10 Questions to Ask a Contractor Before You Build Your Multi-Million Dollar Home

We live in a rushed world. Errands are squeezed in between work and exercise and family and maybe getting a moment to rest. Life tempts us to cut corners where we can — get groceries online, catch up with a friend on a call from your car, switch to 30-minute classes at the gym. 

But when it comes to finding the right builder for your custom home, it’s to your great advantage to take your time as you move through the process.  

The most satisfied homeowners are those who put in the time to thoroughly vet and qualify the builder, not to mention the architect, interior designer, landscape architect, and anyone else involved. Because we know this can be an intimidating task, we frequently refer clients to top professionals in each industry that we’ve worked with

Selecting the best builder for you should still be a focused activity though. Sit down with your partner and this list as a starting point. Write down what you know you want in your property, builder, and homebuilding experience. We recommend also compiling your visual inspiration for the project before you engage with any professionals. Spend some time on Houzz, Pinterest or Instagram — trust us, it’s almost too easy to do. 

Then, when you’re ready to reach out to builders, here’s what you should ask them: 

  1. What kind of truck do you drive? Or what’s your favorite sports team? 
    • Just kidding. But in all seriousness, it’s a good idea to throw something out there that may shed light on who they are as a person or team. Do you like them? Can you see yourself working closely with them for the next year, at least? Whichever builder you select you will be calling, emailing and contacting constantly. A good working relationship is vital. 
  2. How long have you been in business? 
    • You could get away with hiring someone green to answer phones or watch your cat, but a fine custom home should be built by a seasoned team. You should look for at least 12-15 years of experience, particularly if you want to see a good range of past projects. Also, discuss how the builder handles your money and their financial solvency. You want a builder that will be there through the good times and the bad. At Bluestone, we are here for the long term, to service your home in the future.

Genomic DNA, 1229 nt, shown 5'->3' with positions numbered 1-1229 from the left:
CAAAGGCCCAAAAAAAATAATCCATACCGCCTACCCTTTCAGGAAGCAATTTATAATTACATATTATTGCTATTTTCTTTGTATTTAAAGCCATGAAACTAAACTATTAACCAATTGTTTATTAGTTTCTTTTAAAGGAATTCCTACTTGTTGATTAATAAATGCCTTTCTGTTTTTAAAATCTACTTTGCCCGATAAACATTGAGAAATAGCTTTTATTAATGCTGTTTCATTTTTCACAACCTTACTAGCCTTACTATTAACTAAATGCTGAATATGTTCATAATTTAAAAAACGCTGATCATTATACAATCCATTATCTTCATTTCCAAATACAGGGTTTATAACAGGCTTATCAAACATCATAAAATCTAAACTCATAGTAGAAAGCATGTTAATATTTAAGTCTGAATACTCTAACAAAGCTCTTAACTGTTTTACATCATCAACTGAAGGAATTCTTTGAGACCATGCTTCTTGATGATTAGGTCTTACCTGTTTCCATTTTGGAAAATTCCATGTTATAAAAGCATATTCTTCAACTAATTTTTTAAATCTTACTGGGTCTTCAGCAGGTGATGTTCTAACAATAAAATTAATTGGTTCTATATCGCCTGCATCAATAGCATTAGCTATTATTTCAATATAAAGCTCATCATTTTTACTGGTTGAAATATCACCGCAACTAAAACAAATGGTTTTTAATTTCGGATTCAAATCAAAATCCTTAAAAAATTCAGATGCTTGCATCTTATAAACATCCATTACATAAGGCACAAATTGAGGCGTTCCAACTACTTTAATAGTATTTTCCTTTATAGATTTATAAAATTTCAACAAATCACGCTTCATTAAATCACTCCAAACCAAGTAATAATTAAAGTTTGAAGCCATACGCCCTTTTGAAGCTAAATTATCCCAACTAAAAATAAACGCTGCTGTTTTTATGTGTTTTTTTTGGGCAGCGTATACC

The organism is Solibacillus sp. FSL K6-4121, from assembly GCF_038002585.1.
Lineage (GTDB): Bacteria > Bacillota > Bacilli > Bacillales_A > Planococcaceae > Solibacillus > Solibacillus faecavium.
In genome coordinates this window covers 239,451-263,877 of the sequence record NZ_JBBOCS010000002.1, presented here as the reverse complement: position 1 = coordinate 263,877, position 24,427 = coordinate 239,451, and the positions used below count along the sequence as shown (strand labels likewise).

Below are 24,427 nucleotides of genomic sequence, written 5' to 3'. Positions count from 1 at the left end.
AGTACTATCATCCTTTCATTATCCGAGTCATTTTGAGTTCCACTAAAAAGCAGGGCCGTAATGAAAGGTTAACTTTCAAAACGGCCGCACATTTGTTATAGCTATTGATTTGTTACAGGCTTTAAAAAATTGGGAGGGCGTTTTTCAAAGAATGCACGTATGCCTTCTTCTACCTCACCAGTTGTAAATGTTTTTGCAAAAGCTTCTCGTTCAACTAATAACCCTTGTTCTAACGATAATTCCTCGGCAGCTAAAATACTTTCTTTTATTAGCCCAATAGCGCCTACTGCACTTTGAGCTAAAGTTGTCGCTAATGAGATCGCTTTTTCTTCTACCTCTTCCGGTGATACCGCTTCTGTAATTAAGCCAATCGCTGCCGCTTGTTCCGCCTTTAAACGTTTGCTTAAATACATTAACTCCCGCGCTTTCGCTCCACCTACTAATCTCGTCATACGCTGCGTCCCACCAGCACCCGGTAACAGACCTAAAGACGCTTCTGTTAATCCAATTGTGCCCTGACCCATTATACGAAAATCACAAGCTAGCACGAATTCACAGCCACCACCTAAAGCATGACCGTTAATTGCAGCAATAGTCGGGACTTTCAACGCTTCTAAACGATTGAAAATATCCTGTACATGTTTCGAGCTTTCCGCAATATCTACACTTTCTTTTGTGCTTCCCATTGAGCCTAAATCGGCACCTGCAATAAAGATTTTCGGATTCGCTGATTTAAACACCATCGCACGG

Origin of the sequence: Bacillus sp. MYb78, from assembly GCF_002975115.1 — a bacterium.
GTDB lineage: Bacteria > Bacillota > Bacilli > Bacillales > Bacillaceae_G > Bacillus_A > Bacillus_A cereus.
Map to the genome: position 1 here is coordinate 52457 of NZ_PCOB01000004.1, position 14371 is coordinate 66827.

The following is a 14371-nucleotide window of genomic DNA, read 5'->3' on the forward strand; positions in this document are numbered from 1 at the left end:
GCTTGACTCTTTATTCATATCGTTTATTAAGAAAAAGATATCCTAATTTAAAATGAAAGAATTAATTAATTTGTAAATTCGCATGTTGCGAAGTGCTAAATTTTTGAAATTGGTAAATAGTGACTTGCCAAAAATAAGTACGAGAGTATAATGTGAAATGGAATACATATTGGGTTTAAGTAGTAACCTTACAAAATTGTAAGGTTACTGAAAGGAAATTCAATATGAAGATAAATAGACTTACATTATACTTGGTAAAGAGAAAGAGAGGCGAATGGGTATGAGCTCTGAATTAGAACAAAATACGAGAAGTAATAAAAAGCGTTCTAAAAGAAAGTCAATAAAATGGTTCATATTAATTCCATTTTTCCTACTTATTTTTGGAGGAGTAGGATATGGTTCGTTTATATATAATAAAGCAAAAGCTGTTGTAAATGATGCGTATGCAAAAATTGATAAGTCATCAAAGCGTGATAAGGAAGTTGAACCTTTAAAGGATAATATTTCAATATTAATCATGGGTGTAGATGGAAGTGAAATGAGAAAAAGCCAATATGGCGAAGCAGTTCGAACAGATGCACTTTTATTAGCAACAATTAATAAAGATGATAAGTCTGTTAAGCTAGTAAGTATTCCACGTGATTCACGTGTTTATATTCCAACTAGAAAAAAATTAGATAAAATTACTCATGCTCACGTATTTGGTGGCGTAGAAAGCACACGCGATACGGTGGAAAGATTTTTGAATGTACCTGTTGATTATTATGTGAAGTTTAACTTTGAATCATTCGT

3. How is the company organized? How many employees are there? 
    • A large crew may be a good thing — it can mean more experience to draw from, more in-house resources, fewer labor shortages. It could also mean getting buried under a long client list and paying more to account for their overhead. A smaller team may offer more agility and attentive service. There is no one, right choice here, but you should consider the implications.  
  4. Is the work done in-house or subbed out? If you sub it out, how do you decide which subs to use?
    • A builder that works consistently with the same subcontractors is an advantage to you. Namely, this means they’ve already done the hard work of sourcing verifiably great tradespeople — ones they are happy to work with time and time again. If the builder subcontracts work out, do they prioritize quality, price, or schedule? Do they get multiple quotes? Bluestone has a good mixture of both in-house project management/labor and the best subcontractors available in the area.  
  5. What systems and tools do you use in the homebuilding process? 
    • Builders are people, and thus, each has their own way of doing things. Find out what this looks like and how it aligns with your needs and expectations. Is their project management process transparent? How do they bring homeowners into the process? Ad hoc or with regular meetings? At Bluestone, we have honed our process to suit a wide range of homeowners — check it out here. Ask potential builders if they use a project management system. Purchase orders are an essential tool for cost control — do they utilize them? Ask if they will share a typical project schedule.